In the district court, the government initially advanced the argument that it offered the evidence simply as a web page that existed on the Internet at the time of trial, not as evidence of Zhyltsou's own statements. The prosecution first represented to the district court that it was presenting the VK page only as "what [Special Agent Cline] is observing today on the Internet, just today," J.A. 26, conceded that "the agent does not know who created it," and averred that Special Agent Cline would testify only that "he saw [the [*15]  VK page] and this is what it says," J.A. 30. Consistent with these representations, Special Agent Cline testified only that the page containing information related to Zhyltsou was presently accessible on the Internet and provided no extrinsic information showing that Zhyltsou was the page's author or otherwise tying the page to Zhyltsou.6

6   Certain statements by the district court could also support this view of the government's theory of the introduction of the VK page -- notably, the district court's suggestion that the page was properly authenticated solely by the fact that it was "coming off the Internet now." J.A. 32. As noted below, however, this rationale for authentication is inconsistent with the manner in which the evidence was admitted by the district court and the way it was employed by the government at trial.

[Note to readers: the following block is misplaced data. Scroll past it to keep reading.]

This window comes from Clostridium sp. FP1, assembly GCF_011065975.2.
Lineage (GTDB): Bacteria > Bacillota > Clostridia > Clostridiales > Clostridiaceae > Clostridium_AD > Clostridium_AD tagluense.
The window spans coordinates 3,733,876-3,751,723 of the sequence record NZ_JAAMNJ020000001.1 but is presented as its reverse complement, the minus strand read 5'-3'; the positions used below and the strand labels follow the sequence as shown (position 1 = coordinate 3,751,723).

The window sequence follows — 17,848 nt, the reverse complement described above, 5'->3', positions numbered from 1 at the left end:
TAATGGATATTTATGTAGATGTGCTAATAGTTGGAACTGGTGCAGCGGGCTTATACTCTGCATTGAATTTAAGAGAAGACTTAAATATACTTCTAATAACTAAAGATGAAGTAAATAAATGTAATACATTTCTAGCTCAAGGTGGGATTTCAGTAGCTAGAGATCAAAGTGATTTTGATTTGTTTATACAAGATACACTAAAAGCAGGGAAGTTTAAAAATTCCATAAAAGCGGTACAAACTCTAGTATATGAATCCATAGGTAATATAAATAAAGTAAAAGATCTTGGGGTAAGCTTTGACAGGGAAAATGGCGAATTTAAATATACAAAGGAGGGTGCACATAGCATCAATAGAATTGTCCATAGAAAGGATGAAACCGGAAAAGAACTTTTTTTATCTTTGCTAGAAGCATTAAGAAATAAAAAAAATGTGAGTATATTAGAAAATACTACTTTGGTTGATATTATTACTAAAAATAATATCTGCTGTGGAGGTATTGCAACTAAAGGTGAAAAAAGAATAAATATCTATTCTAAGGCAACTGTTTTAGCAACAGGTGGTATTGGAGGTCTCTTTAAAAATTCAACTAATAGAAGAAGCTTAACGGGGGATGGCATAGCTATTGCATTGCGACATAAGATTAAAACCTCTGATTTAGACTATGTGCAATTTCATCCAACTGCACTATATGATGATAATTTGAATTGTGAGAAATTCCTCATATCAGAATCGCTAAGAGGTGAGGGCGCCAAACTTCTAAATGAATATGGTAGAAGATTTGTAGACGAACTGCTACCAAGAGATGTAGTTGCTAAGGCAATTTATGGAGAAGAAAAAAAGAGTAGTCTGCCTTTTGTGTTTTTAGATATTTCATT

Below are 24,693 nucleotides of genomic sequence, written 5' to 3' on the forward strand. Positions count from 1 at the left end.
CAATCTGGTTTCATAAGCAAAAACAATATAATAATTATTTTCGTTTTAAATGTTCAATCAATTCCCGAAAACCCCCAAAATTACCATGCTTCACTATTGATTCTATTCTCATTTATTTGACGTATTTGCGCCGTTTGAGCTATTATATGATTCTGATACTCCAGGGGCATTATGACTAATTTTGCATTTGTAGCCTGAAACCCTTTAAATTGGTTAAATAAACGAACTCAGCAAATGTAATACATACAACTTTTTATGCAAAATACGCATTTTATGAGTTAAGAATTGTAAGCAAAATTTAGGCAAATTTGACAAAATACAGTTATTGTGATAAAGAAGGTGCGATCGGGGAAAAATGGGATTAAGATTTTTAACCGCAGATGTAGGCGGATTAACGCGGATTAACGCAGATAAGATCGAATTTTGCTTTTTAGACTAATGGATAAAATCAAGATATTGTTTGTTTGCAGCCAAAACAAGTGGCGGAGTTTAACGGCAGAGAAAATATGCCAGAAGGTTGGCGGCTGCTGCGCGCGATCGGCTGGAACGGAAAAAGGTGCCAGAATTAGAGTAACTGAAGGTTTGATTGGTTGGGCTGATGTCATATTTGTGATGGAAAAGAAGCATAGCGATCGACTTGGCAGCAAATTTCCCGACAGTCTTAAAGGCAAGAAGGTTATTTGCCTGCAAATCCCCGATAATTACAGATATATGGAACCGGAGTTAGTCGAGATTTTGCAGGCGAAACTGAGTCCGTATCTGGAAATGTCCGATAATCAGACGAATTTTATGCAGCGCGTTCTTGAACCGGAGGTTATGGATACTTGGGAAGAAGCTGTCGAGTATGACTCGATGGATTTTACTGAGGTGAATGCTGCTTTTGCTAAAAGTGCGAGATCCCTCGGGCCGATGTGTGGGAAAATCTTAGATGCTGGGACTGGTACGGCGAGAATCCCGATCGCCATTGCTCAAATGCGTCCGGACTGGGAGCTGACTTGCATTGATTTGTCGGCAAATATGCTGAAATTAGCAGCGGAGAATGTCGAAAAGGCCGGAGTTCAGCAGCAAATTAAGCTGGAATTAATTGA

At other times, however, the government repeatedly made a contrary argument to both the trial court and the jury, and insisted that the page belonged to and was authored by Zhyltsou.7 Nor is this surprising. The VK profile page was helpful to the government's case only if it belonged to Zhyltsou -- if it was his profile page, created by him or someone acting on his behalf [*16]  -- and thus tended to establish that Zhyltsou used the moniker "Azmadeuz" on Skype and was likely also to have used it for the Gmail address from which the forged birth certificate was sent, just as Timku claimed. Moreover, the district court overruled Zhyltsou's hearsay objection and admitted a printout of the profile page, which stated that "Zhiltsov's" Skype username was "Azmadeuz," because it found that the page was created by Zhyltsou, and the statement therefore constituted a party admission. See J.A. 23 (The Court: "This is a statement made by your client. This is his Facebook record."); J.A. 29-30 (describing the government's plan to establish that the Gmail address was Zhyltsou's "by what [the court] regard[ed] to be perfectly legitimate admissible evidence of what it is, the assumption is quite clear that what appears on the Facebook page is information which was provided by" Zhyltsou); J.A. 32 (The Court: "It's his Facebook page. The information on there, I think it's fair to assume, is information which was provided by him."); see also Fed. R. Evid. 801(d)(2)(A) (defining an opposing party's statement as non-hearsay).

7   See J.A. 21 (AUSA to the district court: "This is the defendant's Russian Facebook page. . [*17]  . . [It] contains his Skype address which is the same formulation ["]azmadeuz["] next to his photograph."); G.A. 66 (AUSA in summation to the jury: "Azmadeuz. That [is] his online identity, ladies and gentlemen, for Skype and for [G]mail. That is [w]hat the defendant calls himself. Timku even told you that the defendant sometimes uses That [is] his own name on the Internet. Timku didn't make it up for him. The defendant made it up for himself.")